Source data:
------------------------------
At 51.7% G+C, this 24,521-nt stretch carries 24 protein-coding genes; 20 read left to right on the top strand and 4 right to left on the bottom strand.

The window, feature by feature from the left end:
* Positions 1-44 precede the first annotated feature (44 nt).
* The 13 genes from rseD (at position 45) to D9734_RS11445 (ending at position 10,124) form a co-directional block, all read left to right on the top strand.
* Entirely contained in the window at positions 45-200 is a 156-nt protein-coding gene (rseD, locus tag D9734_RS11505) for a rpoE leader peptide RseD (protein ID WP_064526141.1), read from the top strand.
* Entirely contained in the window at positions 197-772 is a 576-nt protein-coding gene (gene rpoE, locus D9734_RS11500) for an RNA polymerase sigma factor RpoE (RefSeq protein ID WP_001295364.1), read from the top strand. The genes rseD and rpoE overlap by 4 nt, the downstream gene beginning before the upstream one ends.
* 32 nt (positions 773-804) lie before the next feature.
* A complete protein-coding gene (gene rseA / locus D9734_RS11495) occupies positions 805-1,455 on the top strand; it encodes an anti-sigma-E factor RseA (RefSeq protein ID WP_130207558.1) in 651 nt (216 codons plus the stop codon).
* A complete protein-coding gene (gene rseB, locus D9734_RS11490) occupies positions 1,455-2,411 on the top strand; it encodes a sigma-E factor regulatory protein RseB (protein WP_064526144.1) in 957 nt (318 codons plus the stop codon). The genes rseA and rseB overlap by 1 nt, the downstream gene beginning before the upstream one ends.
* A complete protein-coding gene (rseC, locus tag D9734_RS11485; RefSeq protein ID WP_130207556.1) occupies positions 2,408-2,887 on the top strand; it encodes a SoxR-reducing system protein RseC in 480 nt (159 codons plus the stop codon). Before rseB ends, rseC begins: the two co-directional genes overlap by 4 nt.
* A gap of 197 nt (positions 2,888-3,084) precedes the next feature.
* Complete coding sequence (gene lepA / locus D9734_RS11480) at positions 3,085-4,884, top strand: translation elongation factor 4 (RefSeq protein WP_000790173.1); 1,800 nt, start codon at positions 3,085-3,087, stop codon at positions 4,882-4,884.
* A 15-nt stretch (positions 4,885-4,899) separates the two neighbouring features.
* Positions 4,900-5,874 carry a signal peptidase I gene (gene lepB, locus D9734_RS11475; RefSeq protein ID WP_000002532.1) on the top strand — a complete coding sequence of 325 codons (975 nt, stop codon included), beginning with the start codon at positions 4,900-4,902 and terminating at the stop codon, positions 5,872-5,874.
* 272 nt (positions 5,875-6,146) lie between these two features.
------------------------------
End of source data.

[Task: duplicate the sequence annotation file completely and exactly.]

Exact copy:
At 51.7% G+C, this 24,521-nt stretch carries 24 protein-coding genes; 20 read left to right on the top strand and 4 right to left on the bottom strand.

The window, feature by feature from the left end:
* Positions 1-44 precede the first annotated feature (44 nt).
* The 13 genes from rseD (at position 45) to D9734_RS11445 (ending at position 10,124) form a co-directional block, all read left to right on the top strand.
* Entirely contained in the window at positions 45-200 is a 156-nt protein-coding gene (rseD, locus tag D9734_RS11505) for a rpoE leader peptide RseD (protein ID WP_064526141.1), read from the top strand.
* Entirely contained in the window at positions 197-772 is a 576-nt protein-coding gene (gene rpoE, locus D9734_RS11500) for an RNA polymerase sigma factor RpoE (RefSeq protein ID WP_001295364.1), read from the top strand. The genes rseD and rpoE overlap by 4 nt, the downstream gene beginning before the upstream one ends.
* 32 nt (positions 773-804) lie before the next feature.
* A complete protein-coding gene (gene rseA / locus D9734_RS11495) occupies positions 805-1,455 on the top strand; it encodes an anti-sigma-E factor RseA (RefSeq protein ID WP_130207558.1) in 651 nt (216 codons plus the stop codon).
* A complete protein-coding gene (gene rseB, locus D9734_RS11490) occupies positions 1,455-2,411 on the top strand; it encodes a sigma-E factor regulatory protein RseB (protein WP_064526144.1) in 957 nt (318 codons plus the stop codon). The genes rseA and rseB overlap by 1 nt, the downstream gene beginning before the upstream one ends.
* A complete protein-coding gene (rseC, locus tag D9734_RS11485; RefSeq protein ID WP_130207556.1) occupies positions 2,408-2,887 on the top strand; it encodes a SoxR-reducing system protein RseC in 480 nt (159 codons plus the stop codon). Before rseB ends, rseC begins: the two co-directional genes overlap by 4 nt.
* A gap of 197 nt (positions 2,888-3,084) precedes the next feature.
* Complete coding sequence (gene lepA / locus D9734_RS11480) at positions 3,085-4,884, top strand: translation elongation factor 4 (RefSeq protein WP_000790173.1); 1,800 nt, start codon at positions 3,085-3,087, stop codon at positions 4,882-4,884.
* A 15-nt stretch (positions 4,885-4,899) separates the two neighbouring features.
* Positions 4,900-5,874 carry a signal peptidase I gene (gene lepB, locus D9734_RS11475; RefSeq protein ID WP_000002532.1) on the top strand — a complete coding sequence of 325 codons (975 nt, stop codon included), beginning with the start codon at positions 4,900-4,902 and terminating at the stop codon, positions 5,872-5,874.
* 272 nt (positions 5,875-6,146) lie between these two features.